What Can You Do When Your Counselee is Stuck?

Being on the receiving end of biblical counseling can be a real challenge. Heart change is hard work, and sometimes counselees become “stuck” in the process. Some things may be getting easier and better, but some areas seem more stubborn, and change is slow or nonexistent. When this happens to a counselee of mine, she and I need to work together to figure out what’s going on. When my counselees become stuck, I have a number of questions that I use, to find out where the kink is in their process. In this and my next two articles, I’ll share some of those with you.

Is the counselee truly saved?

This is the first and most important question that must be answered. If the Holy Spirit is not residing in the heart of a counselee, then no amount of Scripture, exhortation, or biblical encouragement will bring lasting change. Counselors teach, but it is the Spirit of God who changes hearts. Ask her to tell you again her testimony of conversion. Help her to see if there truly is evidence of the fruit of salvation in her life. Ask her where God is in her problems. Where has He shown Himself faithful in her life, and how does the Spirit of God inform her speech, actions, and decisions?

If you come to the conclusion (as best you can as a mere human) that she is saved, then help her to develop assurance of salvation.  Many counselees have been stuck in sin for so long that they begin to doubt their salvation. If you are truly convinced that the Holy Spirit does dwell in her heart, then help her to see His great love for her, and teach her about the mercy and grace of God. (A.W. Pink’s Attributes of God is a great tool for this.) As she learns to rest in Christ and what He has done for her, you may begin to see more evidence of change happening, both in your conversations and in the evidence from her life that she shares with you each week.

If you cannot see evidence of salvation, then your task becomes evangelism. Plead with her to see her need of Christ, to confess and repent of sin, and to submit to God’s authority in her life. If she insists that she is saved, but the evidence shows otherwise, you may need to check in with her pastor to get more history and context for your evaluation. If she is unsaved and remains so, the best you can do is to give her practical help for her presenting problem, paired with evangelistic teaching.

Does she desire to change?

Sometimes, counselees come at the request of a spouse or other family member. Their counseling issues have become so disruptive to the family or the relationship that the people close to them have convinced them to get help, even though they don’t see the need for change. These are tough cases, because, the motivation is external, and not a desire of the heart. If she doesn’t have a true desire to change, or doesn’t develop one over the first few sessions, your work may be in vain. You may have more impact by offering your counsel to the referring family member, to help them with their own response to the stubborn heart of your counselee.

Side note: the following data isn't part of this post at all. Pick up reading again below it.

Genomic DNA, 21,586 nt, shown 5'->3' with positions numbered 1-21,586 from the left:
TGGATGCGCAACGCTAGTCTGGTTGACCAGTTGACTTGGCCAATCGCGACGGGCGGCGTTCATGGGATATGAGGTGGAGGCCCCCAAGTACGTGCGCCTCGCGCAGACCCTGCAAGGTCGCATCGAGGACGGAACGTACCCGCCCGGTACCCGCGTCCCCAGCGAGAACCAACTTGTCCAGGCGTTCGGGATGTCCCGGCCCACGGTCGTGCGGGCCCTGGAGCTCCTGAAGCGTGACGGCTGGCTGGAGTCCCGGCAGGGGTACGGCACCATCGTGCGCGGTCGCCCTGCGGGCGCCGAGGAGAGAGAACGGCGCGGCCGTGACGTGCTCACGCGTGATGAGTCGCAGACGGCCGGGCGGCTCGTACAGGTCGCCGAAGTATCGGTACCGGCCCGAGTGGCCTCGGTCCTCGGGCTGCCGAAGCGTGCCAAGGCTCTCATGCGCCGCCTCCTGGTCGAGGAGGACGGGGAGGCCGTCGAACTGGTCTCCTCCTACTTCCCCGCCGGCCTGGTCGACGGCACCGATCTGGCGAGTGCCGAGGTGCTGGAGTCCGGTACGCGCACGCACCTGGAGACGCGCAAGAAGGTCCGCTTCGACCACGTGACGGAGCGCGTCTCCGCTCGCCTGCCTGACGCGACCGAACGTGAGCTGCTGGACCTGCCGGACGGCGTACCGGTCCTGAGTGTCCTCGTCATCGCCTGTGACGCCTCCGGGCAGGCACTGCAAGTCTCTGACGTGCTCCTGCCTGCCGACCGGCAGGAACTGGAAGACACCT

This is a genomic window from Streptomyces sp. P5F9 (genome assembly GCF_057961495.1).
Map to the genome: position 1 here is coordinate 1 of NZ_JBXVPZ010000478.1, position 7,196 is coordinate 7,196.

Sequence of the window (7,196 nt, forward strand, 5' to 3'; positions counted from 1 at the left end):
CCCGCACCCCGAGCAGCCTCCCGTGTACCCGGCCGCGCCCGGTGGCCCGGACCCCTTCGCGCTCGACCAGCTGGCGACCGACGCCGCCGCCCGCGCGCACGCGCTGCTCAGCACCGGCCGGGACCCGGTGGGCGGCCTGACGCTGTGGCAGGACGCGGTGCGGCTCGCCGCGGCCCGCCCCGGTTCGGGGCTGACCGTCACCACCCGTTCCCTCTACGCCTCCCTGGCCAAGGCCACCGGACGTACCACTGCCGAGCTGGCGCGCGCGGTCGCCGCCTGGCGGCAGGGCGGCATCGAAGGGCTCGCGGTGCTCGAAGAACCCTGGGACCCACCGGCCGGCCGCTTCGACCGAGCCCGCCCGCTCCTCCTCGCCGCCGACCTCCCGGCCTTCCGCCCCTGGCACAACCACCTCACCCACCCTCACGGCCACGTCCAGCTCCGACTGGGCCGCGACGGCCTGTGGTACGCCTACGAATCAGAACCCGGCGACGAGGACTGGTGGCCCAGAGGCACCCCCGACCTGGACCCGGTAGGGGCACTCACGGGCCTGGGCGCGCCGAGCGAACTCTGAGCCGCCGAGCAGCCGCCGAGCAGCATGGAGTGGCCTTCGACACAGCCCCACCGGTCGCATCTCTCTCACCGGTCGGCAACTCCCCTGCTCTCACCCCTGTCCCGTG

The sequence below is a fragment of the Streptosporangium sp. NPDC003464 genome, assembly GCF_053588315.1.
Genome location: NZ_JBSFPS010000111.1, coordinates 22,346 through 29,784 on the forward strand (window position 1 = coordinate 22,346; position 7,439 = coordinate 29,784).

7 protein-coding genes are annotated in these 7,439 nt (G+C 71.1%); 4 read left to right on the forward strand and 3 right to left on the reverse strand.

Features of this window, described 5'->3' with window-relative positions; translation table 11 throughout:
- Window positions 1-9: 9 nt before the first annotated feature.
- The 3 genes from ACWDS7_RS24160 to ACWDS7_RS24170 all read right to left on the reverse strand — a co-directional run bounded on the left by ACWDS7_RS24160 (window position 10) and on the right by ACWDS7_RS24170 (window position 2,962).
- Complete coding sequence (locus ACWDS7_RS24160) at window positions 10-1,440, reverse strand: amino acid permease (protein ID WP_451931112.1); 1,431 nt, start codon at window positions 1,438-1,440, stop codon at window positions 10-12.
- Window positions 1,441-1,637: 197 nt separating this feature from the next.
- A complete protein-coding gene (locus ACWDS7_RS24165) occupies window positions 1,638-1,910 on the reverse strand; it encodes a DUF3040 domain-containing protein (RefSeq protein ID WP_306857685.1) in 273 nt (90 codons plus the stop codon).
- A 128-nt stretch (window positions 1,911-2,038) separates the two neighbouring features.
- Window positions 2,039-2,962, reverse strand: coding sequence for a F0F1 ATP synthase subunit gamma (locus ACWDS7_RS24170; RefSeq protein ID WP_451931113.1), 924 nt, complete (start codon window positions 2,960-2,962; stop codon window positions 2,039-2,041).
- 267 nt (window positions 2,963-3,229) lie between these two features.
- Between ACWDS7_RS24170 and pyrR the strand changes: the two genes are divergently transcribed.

Is she doing the homework?

Homework is absolutely essential to heart change in biblical counseling, and the right kind of homework is key. Have you given your counselee homework assignments that are immediately relevant to her problems? Have you taken enough time to listen and discern what the deeper issues behind the presenting problem are? For example, I had one counselee who reported that she just could not stop procrastinating, and was often late in turning in assignments at work. She was always worried that her boss would be angry or would fire her.  The problem she put on her paperwork as the reason for coming to counseling was low self-esteem and obsession with others’ opinions of her. When I first saw this, I thought that her biggest problem was fear of man. As I listened and got to know her, I discovered that underneath that fear was a firmly ingrained perfectionism that she had nurtured her whole life. Though these two problems are often related, this information changed my plans for her homework.

One other thing I want to mention about homework: The majority of it should be reading, meditation, and study of Scripture. There are many good homework resources and assignments, but none of them will have the same impact as an in-depth study of Scripture. No human-made book or article is living and active in the heart of your counselee; nor will it pierce to the division of soul and spirit, joint and marrow like the Word of God. Simply stated, the Bible packs a punch against the enemy of the soul that no other resource can offer.

Is your counselee actually doing the homework as assigned? You can spend hours piecing together just the right assignments to get to the heart of your counselee, but if she doesn’t do it, or does it in an incomplete or halfhearted way, it will not have the impact you intended. One of the first conversations I have with my counselees (usually in the first session) is about the importance of homework. I let them know right up front that heart change happens in the six days between our visits, not necessarily in the hour we are together each week. While it is the Holy Spirit that changes hearts, the counselee’s own will must cooperate, and part of this will be recognizing her own sinful thought patterns as she completes the homework, and working to change them.

I hope that you’ve found this post helpful and that these questions for the counselee will help you both to discover what may be missing in the process of biblical change. Next time, I’ll have some questions for you as the counselor to ask yourself, which may help reveal the sticking points. In the final article of the series, I’ll talk about a few other “failure factors” that might be impacting your ability to get a counselee over the hump.

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